Investors who aren’t afraid of serious risk now have several new “funds” they can buy into. The difference is, unlike traditional ETFs which are tied to shares in multiple companies, the latest exchange-traded funds actually give traders exposure to only one stock.
An investing firm named AXS last month launched a series of single-stock ETFs for several popular US companies. AXS gives investors the option to make long bets (i.e. that the stock will go up), or short trades (the stock will go down) on PayPal (PYPL), Pfizer (PFE) and Nike (NKE). AXS also offers short-only ETFs for Tesla (TSLA) and Nvidia (NVDA).
Since then, two other firms have launched their own leveraged ETFs in the United States. GraniteShares, which has been trading leveraged ETFs in the UK and Europe for the past few years, now offers long ETFs for Apple (AAPL) and Coinbase and long or short ones for Tesla. Direxion has long and short positions for Apple (AAPL) and Tesla.
These investments are inherently risky, and not just because they are tethered to one stock. The funds use what’s known as leverage — investments in complex securities called derivatives — to enhance the bets.
The ETFs are essentially designed to go up or down even more than the underlying stocks they are tracking. But that cuts both ways. When you’re wrong, you’re really wrong. Look at how the Nike short ETF from AXS has done in the past month for example, plummeting 25% while Nike’s common stock has rallied about 12%.
To be fair, the fund companies caution that these ETFs are designed for short-term traders, not long-term investors. They are meant to be held for periods of days — or even hours — as hedges against other positions.
Direxion said in its press release that the funds are “built for sophisticated investors” and “should not be viewed as buy and hold investments, but rather trading tools for traders with a high risk tolerance.” Direxion added that “these ETFs track the price of a single stock rather than an index, eliminating the benefits of diversification.”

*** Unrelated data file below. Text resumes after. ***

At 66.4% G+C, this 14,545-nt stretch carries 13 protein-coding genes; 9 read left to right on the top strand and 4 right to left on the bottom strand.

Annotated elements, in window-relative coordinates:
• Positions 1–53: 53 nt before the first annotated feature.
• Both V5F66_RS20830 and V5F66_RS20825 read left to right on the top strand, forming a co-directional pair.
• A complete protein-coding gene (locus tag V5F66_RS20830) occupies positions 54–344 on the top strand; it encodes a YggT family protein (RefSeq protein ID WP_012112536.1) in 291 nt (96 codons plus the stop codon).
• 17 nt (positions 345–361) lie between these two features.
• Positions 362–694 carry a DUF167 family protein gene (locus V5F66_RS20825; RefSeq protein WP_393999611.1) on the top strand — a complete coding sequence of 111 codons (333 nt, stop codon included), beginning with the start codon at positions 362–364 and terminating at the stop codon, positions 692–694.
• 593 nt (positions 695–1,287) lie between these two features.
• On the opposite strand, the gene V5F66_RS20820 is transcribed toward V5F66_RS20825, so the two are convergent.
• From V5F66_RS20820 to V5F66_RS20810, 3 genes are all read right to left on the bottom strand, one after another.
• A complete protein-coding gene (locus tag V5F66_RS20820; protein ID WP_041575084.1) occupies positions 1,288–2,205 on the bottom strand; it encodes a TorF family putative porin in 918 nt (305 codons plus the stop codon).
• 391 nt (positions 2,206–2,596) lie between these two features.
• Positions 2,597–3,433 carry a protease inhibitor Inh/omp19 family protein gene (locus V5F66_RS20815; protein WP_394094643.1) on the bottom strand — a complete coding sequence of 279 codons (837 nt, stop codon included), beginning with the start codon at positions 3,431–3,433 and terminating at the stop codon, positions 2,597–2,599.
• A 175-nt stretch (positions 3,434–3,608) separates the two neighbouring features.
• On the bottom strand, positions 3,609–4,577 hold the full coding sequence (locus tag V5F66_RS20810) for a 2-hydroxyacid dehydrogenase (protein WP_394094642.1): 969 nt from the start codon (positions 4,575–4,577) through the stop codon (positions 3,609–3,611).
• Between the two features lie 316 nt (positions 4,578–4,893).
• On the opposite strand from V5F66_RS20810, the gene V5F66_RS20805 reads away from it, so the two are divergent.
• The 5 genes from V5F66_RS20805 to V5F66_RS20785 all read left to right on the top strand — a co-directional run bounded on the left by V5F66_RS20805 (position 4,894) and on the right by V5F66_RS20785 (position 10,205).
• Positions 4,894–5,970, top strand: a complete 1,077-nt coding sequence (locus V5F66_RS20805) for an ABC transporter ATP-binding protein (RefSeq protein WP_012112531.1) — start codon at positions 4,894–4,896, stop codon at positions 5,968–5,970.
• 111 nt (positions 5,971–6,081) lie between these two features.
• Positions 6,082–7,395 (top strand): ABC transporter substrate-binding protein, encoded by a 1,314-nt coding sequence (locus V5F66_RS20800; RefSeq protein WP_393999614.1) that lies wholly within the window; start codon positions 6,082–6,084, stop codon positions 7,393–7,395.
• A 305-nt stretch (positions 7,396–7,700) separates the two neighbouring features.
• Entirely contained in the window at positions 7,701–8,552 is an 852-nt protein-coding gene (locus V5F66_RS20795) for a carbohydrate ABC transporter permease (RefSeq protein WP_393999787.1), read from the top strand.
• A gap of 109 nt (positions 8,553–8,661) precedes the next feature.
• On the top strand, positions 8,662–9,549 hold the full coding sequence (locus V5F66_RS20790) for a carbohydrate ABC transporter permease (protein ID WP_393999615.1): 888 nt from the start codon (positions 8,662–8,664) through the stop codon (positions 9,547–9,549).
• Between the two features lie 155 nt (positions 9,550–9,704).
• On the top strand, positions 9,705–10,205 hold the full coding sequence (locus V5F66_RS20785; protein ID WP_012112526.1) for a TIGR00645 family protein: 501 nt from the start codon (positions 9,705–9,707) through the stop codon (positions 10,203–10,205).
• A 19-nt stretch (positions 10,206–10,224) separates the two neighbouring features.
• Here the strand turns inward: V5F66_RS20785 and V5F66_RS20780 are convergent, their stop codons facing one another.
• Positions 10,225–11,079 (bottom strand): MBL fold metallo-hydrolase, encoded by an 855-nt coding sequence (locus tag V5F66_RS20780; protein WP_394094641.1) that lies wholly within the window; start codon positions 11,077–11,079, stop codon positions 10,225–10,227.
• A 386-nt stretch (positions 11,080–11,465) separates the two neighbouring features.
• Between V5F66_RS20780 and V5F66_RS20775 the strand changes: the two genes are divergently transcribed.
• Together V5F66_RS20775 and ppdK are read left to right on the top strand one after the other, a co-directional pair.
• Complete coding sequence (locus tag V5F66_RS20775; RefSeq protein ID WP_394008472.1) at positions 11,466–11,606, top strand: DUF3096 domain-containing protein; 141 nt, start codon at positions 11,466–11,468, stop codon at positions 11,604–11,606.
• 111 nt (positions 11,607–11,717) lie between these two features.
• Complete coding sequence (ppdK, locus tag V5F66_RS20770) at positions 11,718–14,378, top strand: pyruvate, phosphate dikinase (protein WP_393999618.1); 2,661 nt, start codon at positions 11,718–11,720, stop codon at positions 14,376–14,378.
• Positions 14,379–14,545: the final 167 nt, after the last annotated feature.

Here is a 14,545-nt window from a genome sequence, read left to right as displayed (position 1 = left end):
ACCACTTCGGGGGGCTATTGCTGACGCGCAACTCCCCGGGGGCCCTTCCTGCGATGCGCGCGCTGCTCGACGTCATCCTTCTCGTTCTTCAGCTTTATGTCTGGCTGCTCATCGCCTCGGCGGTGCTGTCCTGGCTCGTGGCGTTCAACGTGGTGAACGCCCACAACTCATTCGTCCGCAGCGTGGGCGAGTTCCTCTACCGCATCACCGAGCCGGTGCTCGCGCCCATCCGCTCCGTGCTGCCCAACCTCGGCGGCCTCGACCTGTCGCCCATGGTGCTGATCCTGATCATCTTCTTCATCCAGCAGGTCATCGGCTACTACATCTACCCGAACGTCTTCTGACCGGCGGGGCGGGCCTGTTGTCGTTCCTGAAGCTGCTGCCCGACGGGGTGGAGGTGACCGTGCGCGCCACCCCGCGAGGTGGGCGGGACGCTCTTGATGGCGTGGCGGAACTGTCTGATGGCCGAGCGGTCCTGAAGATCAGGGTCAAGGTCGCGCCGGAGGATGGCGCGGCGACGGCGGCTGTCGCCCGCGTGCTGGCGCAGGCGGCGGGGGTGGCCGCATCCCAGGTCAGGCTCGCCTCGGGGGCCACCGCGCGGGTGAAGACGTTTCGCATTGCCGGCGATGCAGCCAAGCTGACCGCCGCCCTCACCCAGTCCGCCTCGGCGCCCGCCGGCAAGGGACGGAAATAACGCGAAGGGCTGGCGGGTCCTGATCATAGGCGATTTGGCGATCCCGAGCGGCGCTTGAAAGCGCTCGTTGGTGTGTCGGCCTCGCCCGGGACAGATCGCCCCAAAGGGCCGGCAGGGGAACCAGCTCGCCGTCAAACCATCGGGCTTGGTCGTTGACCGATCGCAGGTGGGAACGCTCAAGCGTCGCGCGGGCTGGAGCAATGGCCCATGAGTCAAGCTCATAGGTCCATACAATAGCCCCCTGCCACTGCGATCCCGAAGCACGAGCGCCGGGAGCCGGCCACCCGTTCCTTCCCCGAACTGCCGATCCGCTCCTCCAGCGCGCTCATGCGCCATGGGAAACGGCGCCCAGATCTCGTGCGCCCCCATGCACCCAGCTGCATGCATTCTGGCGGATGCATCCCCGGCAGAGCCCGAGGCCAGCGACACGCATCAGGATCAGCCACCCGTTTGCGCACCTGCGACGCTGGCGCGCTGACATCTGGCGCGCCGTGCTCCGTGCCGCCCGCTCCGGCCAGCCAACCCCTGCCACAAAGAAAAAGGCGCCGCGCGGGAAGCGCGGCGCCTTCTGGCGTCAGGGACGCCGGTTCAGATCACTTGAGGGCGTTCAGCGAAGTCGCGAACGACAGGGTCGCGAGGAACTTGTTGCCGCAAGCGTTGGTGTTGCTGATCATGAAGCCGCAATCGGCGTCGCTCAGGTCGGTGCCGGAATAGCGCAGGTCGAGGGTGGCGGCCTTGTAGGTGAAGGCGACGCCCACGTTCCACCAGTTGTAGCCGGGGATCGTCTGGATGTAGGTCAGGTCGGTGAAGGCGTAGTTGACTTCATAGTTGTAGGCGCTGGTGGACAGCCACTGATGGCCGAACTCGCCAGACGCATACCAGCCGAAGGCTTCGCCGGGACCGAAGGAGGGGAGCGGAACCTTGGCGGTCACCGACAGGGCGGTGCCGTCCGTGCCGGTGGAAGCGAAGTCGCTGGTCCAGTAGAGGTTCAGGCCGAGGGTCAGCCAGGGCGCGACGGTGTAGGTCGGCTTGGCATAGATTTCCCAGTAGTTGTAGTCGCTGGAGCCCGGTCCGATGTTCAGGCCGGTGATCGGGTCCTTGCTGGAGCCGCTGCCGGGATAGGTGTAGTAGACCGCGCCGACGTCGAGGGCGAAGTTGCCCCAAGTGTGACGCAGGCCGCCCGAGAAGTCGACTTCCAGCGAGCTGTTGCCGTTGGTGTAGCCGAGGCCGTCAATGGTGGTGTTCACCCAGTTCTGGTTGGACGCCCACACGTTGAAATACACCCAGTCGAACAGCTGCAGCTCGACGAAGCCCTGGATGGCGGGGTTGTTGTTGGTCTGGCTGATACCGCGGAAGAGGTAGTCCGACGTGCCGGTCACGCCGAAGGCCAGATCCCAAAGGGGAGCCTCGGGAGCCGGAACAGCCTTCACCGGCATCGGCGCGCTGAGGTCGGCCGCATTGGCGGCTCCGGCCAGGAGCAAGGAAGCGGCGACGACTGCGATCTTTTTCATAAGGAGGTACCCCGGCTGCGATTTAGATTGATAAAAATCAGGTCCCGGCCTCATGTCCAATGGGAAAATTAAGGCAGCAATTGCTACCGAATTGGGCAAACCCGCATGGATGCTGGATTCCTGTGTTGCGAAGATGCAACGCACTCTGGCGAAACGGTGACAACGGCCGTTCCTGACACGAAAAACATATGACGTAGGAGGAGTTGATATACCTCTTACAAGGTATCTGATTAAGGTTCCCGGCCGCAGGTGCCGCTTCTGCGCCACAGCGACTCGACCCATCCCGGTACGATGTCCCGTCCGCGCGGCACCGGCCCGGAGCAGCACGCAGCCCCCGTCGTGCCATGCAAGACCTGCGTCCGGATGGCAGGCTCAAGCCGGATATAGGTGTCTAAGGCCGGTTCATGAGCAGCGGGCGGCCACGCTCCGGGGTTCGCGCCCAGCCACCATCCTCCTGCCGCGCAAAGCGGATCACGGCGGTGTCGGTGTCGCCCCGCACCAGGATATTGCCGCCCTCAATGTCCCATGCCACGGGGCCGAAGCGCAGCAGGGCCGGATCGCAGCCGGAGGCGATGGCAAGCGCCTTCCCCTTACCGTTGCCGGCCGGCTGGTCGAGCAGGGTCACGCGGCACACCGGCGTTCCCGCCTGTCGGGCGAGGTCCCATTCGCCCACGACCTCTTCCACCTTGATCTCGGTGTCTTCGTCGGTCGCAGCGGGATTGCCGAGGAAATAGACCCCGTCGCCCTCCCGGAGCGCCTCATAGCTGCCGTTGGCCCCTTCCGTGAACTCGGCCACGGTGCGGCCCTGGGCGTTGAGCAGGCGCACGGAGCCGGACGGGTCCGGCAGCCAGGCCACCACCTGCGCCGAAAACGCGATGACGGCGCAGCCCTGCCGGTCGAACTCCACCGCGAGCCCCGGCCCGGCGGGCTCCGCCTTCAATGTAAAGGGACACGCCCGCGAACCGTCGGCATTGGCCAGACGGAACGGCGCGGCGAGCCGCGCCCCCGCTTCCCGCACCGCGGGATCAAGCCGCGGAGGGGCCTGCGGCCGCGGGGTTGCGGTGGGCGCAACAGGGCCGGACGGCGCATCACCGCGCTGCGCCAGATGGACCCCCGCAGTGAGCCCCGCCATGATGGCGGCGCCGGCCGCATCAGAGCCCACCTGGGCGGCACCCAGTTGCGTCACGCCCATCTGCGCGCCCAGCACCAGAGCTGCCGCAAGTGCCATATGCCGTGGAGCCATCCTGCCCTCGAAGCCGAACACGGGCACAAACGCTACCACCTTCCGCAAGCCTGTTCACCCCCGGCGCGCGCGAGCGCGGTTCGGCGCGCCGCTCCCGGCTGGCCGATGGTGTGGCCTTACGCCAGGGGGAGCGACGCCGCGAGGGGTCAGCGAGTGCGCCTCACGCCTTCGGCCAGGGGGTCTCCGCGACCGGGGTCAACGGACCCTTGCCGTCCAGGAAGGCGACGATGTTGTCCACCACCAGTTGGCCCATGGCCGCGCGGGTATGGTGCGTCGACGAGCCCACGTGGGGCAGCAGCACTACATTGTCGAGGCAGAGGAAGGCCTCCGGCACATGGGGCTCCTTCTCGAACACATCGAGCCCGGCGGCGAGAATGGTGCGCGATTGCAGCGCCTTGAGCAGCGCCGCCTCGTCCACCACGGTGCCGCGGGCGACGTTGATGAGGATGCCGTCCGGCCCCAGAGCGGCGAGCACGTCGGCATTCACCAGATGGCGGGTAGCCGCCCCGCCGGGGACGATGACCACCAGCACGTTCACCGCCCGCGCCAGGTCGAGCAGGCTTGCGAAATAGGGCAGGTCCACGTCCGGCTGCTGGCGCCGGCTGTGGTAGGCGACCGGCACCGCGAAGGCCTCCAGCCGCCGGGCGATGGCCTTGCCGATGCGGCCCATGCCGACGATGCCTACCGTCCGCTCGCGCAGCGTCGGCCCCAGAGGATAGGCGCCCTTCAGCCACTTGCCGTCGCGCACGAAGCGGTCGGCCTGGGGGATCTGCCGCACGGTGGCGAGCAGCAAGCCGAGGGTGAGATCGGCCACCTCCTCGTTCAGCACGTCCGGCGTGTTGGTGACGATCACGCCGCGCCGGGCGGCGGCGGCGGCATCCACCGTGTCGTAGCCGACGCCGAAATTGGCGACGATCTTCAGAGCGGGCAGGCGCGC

And for what it’s worth, the only reason these ETFs are trading in the first place is because the Securities and Exchange Commission approved them. But not all of the agency’s regulators are on board, citing concerns about the lack of diversification and increased leverage.
Still, in an industry where imitation is the sincerest form of flattery, more of these ETFs are likely on the way. Direxion filed with the SEC to register bull and bear ETFs for Netflix (NFLX), Google owner Alphabet (GOOGL), Amazon (AMZN) and Facebook parent Meta Platforms, for example.
GraniteShares filed for several more leveraged long ETFs, including ones for blue chips such as Microsoft (MSFT), Disney (DIS) and Ford (F) as well as far more volatile stocks including Peloton (PTON), Moderna (MRNA), Uber (UBER) and US-listed shares of Chinese companies Nio (NIO) and Alibaba (BABA).
And another fund company named Kurv Investment Management has also filed with the SEC to list leveraged long and short ETFs focusing on financial and commodity stocks rather than big tech.
Kurv has applied to list long and short ETFs for JPMorgan Chase (JPM), Bank of America (BAC), Goldman Sachs (GS), Morgan Stanley (MS), ExxonMobil (XOM) and metals miners Newmont (NEM) and Freeport-McMoRan (FCX).
So it looks like investors could soon have the option to make even more high-risk, long and short bets on many companies outside the FAANG universe, throwing caution to the wind.